He joined the Royal Air Force and from 1942 to 1946 was flying with Pathfinders as an air gunner. He ended up the Second World War as a Flight Lieutenant. Later he was to tell the Commons that as an aircraftman he often had to queue up on pay parade and "I never thought that the bullion we received quite justified the `bull' that was involved in getting it". He entered the travel business, contesting in uniform the Newton-le-Willows constituency in 1945.

In 1950 he returned to Newton-le-Willows to be beaten by the future Labour cabinet minister Fred Lee and in the following year he fell in Ashton-under-Lyne to Harvey Rhodes.

To the surprise of many, in 1967 he was selected to succeed Sir Roger Conant, Eton and the Guards and a former Comptroller of the Household, in Rutland and Stamford. At the 1959 election he defeated Christopher Attlee, a nephew of the former Labour prime minister, by 4,941 votes.

Making his maiden speech on 28 January 1960, Lewis told the House that he hadn't always had a connection with the broad acres of Rutland. He knew well the confined areas of the industrial North and the "grimed environment" to be found there:

Like many, I have for some years picked up my wages in cash. I remember that when I first began to get them I was rather puzzled because they were split into wages or offtakes and it often occurred to me that if they paid me the offtakes and kept the wages I would be much better off.

His experience as a Middlesex county councillor since May 1949 was put to good use in the many discussions of the time on local government. However, Lewis espoused a number of liberal causes which were less than popular in the Conservative Party, urging the freeing of Jomo Kenyatta and the independence of Kenya in June 1961. He abstained from supporting Harold Macmillan on the Profumo scandal of June 1963, but was one of the most vociferous in opposing Sydney Silverman's anti-hanging Bill of December 1964. He backed Harold Wilson in sanctions against Rhodesia in 1965.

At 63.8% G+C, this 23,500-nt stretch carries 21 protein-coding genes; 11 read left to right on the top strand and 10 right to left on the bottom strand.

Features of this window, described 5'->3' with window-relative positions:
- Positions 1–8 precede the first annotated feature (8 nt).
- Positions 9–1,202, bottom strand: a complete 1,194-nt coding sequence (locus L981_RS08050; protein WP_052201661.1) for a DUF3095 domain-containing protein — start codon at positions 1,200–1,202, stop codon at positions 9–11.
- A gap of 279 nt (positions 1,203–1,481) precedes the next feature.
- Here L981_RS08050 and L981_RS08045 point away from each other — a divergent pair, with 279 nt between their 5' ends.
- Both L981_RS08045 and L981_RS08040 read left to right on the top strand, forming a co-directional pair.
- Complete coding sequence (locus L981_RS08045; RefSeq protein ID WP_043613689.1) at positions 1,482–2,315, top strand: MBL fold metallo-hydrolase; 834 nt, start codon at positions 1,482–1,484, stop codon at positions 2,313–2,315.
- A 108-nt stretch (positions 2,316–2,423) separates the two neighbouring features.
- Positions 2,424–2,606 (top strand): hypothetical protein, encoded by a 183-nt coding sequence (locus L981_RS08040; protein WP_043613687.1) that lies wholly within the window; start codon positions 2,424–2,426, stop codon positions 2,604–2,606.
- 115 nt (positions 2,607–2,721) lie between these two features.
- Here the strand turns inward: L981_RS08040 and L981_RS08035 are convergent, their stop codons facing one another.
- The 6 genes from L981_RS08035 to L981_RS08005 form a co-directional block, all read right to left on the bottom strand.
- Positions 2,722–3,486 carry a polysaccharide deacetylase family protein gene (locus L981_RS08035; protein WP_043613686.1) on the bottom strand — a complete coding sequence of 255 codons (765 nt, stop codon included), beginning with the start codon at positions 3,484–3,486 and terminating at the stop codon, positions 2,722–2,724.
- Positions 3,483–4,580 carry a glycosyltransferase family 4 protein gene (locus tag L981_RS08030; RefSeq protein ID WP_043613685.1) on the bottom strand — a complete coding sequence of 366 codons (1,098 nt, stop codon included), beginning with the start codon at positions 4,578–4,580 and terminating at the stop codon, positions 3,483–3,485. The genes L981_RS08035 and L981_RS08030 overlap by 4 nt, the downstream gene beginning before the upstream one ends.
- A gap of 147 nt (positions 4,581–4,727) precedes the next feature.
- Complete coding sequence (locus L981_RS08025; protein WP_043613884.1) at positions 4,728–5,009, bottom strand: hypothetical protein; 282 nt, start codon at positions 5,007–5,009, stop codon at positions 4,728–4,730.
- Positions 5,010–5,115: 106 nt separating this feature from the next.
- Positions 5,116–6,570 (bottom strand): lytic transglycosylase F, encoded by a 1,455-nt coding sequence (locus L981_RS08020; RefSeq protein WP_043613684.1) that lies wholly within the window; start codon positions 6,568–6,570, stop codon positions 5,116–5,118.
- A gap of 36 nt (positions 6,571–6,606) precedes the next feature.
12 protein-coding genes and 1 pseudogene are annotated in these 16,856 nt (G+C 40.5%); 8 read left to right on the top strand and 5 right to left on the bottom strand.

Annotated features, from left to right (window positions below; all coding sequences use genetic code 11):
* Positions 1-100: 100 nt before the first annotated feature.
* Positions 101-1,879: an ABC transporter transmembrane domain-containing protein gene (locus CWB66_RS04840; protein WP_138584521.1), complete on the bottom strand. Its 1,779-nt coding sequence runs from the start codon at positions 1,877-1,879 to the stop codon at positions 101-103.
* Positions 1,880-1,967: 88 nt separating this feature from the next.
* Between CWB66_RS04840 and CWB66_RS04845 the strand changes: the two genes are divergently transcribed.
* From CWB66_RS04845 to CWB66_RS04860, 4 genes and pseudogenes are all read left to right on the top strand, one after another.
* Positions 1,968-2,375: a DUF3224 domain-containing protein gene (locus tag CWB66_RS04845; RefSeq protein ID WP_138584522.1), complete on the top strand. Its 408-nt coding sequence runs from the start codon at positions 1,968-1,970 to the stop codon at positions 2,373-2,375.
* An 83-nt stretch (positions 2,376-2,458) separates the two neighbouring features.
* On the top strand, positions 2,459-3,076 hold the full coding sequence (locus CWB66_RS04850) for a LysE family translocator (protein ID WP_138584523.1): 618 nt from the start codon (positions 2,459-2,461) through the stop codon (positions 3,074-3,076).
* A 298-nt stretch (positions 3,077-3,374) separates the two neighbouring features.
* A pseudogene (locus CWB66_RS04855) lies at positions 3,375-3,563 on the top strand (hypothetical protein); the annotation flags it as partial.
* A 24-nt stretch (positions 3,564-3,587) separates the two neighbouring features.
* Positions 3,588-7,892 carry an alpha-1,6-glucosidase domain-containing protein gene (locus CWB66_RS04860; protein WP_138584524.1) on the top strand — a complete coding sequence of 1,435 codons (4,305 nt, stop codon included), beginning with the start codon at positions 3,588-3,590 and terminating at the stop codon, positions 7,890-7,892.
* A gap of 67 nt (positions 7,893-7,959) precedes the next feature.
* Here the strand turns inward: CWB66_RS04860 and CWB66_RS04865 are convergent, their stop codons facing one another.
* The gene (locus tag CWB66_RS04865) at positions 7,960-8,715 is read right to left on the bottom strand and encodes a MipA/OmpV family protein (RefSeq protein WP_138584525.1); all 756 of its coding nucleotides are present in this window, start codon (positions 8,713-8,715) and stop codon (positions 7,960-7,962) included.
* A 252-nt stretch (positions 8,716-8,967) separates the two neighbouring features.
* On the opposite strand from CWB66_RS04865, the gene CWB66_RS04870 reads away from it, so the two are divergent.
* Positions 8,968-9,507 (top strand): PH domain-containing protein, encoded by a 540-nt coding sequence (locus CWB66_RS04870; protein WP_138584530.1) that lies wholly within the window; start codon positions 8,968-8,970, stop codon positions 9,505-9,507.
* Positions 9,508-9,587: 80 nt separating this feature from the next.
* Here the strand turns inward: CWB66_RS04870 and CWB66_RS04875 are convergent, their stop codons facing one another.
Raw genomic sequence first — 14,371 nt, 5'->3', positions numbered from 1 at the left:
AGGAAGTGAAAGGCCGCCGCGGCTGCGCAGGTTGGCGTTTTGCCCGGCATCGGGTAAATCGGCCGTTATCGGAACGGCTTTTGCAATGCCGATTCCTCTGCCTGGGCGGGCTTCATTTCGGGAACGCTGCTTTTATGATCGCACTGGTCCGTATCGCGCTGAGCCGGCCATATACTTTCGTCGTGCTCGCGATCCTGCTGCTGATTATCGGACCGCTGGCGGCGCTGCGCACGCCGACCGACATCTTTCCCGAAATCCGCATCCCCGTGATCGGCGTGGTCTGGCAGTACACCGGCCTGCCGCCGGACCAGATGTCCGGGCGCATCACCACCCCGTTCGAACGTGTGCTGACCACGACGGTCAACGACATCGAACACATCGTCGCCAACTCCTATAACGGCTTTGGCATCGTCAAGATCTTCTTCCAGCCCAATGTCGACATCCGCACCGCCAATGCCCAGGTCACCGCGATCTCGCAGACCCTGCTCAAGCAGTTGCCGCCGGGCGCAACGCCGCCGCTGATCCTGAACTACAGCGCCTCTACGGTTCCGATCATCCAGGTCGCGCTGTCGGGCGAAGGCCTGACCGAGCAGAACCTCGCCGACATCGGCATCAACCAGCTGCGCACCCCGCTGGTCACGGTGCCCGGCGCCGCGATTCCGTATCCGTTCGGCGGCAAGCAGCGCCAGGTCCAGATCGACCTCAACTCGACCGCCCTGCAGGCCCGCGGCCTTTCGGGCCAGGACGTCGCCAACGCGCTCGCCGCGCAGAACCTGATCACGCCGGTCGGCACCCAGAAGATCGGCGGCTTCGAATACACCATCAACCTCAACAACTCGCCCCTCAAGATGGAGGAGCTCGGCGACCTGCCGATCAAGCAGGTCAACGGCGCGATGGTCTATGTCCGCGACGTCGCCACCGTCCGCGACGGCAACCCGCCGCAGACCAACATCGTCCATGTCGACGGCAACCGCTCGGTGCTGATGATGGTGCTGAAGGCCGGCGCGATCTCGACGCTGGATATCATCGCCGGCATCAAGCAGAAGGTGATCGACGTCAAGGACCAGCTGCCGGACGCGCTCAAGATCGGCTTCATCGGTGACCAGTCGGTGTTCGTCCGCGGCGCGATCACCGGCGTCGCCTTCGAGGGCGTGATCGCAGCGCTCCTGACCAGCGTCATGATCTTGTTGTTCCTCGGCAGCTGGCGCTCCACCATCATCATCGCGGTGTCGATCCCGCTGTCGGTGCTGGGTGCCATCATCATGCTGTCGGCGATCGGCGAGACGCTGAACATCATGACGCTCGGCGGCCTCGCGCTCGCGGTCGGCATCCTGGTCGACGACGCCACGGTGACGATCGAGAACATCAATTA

In 1973 he warned Ted Heath that he would have to change his leadership style and told the 1922 Committee that Heath's leadership was a "leasehold" and not a "freehold". He was one of Mrs Thatcher's strongest supporters at her election in January 1975.

After he retired Lewis continued to urge the cause of men and women entering Parliament who had had lives other than politics. He deplored the change that has taken place in recent years by which too many politicians have become professionals.

Those who selected parliamentary candidates, he thought, should consider how best they could provide the House of Commons with MPs of experience, maturity and achievement wider than a university campus or that of being a political researcher. The nation needed in Parliament a broad cross- section of men and women involved in the various activities which make up our national life. Replacement candidates for the Conservative Party in the safer seats seemed to him to be somewhat identikit male Oxbridge barristers, former advisers to ministers or Downing Street with not much sign of a cross-section or knowledge and experience of business and industry on which the country, Lewis thought, depended.

I will always think of him as a man of independent mind, who in his last parliamentary term abstained against the union ban at GCHQ and urged his government to understand the aspirations of working people.

In the opinion of a number of his contemporaries the House of Commons was the poorer without him.

Kenneth Lewis, politician: born Jarrow 1 July 1916; MP (Conservative) for Rutland and Stamford 1959-83, for Stamford and Spalding 1983-87; Kt 1983; married 1948 Jane Pearson (died 1991; one son, one daughter); died Oakham, Rutland 2 July 1997.